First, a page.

Like many European cities, Venice is able to recount a special story with regards to its Jewry.9 Home to the first “ghetto” – a name derived from a Venetian word relating to the area of the fonderia where copper was thrown and melted (gittata and therefore geto in Venetian) – Venice stands as the first city on the Italian peninsula to create a compulsory residential area for its Jewry.10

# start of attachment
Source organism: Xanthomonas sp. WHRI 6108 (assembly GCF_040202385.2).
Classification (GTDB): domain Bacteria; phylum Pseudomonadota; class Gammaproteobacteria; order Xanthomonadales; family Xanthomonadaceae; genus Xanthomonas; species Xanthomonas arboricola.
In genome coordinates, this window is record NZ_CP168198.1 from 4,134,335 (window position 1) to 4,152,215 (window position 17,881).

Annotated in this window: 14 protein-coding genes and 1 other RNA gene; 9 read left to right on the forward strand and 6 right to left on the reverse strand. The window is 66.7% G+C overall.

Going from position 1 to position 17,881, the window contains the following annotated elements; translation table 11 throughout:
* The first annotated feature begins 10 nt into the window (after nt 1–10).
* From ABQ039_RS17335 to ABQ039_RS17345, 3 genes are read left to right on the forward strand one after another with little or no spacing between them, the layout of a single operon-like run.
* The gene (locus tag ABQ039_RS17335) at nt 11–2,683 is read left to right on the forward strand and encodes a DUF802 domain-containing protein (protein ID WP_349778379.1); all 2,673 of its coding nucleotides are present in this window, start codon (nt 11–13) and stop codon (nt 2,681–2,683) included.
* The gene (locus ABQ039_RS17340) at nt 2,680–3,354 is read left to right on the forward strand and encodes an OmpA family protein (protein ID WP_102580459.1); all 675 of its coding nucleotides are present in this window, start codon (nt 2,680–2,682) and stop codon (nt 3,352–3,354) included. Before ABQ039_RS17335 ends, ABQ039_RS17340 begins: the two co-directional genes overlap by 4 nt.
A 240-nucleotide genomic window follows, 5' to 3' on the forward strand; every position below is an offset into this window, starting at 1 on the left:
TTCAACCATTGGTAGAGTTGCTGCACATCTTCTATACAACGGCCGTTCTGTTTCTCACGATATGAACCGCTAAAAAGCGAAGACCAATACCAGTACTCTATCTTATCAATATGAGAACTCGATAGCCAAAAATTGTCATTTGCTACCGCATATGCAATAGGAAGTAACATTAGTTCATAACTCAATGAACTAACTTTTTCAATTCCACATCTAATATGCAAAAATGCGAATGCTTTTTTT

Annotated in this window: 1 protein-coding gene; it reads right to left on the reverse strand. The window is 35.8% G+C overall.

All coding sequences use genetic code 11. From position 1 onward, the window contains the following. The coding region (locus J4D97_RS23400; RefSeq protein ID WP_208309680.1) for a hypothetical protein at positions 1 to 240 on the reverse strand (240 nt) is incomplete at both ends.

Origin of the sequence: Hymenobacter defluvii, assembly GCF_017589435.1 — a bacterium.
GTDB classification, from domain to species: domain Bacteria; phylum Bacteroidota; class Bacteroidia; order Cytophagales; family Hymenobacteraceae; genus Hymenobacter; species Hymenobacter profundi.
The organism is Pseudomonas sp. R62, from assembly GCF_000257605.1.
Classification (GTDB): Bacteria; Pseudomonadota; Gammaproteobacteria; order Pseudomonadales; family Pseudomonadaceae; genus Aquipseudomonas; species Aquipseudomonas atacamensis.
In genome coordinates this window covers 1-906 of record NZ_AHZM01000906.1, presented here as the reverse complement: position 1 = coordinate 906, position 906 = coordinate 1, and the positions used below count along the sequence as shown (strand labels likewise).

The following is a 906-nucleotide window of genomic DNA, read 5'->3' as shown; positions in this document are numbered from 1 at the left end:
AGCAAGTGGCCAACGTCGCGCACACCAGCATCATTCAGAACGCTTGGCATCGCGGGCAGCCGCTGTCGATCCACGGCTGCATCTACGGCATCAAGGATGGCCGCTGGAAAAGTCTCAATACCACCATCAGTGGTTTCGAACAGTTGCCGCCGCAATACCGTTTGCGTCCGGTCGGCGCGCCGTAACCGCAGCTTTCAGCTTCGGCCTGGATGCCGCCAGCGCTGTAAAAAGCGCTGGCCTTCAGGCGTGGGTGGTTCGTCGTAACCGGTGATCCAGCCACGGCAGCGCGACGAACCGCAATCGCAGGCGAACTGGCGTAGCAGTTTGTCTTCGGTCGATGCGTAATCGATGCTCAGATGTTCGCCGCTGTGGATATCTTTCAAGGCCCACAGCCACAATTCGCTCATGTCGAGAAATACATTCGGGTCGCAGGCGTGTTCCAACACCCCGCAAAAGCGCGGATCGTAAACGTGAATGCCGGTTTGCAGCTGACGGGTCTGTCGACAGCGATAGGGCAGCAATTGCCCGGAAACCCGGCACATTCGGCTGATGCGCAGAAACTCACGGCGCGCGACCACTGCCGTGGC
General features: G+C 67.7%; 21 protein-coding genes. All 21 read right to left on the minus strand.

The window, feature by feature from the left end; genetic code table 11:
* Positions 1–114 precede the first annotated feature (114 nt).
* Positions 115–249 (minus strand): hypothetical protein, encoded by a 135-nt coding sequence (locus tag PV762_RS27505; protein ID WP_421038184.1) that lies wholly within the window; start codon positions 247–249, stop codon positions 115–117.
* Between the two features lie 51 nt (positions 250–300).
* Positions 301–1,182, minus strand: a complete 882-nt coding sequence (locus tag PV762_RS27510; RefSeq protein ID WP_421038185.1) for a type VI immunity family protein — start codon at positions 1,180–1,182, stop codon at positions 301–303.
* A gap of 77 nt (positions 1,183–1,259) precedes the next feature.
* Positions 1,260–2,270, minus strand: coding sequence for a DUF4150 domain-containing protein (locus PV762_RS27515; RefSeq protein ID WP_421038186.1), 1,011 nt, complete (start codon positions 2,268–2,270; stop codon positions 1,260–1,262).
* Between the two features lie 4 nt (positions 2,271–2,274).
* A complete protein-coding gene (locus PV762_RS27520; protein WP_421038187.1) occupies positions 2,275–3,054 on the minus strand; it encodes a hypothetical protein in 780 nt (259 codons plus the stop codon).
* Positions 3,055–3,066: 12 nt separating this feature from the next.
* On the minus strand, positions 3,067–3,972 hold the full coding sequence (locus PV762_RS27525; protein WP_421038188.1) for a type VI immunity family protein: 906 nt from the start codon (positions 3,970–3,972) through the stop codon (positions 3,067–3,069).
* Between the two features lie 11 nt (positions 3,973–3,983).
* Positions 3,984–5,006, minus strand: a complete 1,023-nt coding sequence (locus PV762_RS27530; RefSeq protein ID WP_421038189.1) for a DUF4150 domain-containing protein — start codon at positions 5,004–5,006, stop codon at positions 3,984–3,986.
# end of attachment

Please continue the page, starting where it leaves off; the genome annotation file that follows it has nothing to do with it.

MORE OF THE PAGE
The establishment of the ghetto was the outcome of two cultural traits of Christian society. Scholars acknowledge that a compulsory area allotted to the Jews followed the structure and development of the city where foreigners from various provenances, largely specialized in their functions and religiously or ethnically homogenous, as stated above, were gathered in separate quarters or islands. The establishment of the ghetto was, therefore, the coherent and logical outcome of the city planning process.11 Jews – at least in Venice – similarly to Greeks, Albanians and Turks were positioned on the margins of the city, away from the centre, according to the logic of “spatial marginality.”12 “Spatial marginality” was implemented in order to control and discipline religious, cultural and ethnic diversity. Nevertheless, Jews were not merchants (or members of a trading nation) – even though they performed economic services, such as money-lending and the trade of used or second hands goods – and religion played a major role in the process of social and urban marginalization. The same fate occurred to the Turks, who would only be permitted an independent fondaco in 1621, but never succeeded in receiving permission for a public space for worship.13 Protestants were seemingly deemed a political threat and were treated accordingly: worship could be performed only in private dwellings. In contrast to Protestants and Muslims, Jews were allowed a public space for their religious service, as we shall see below.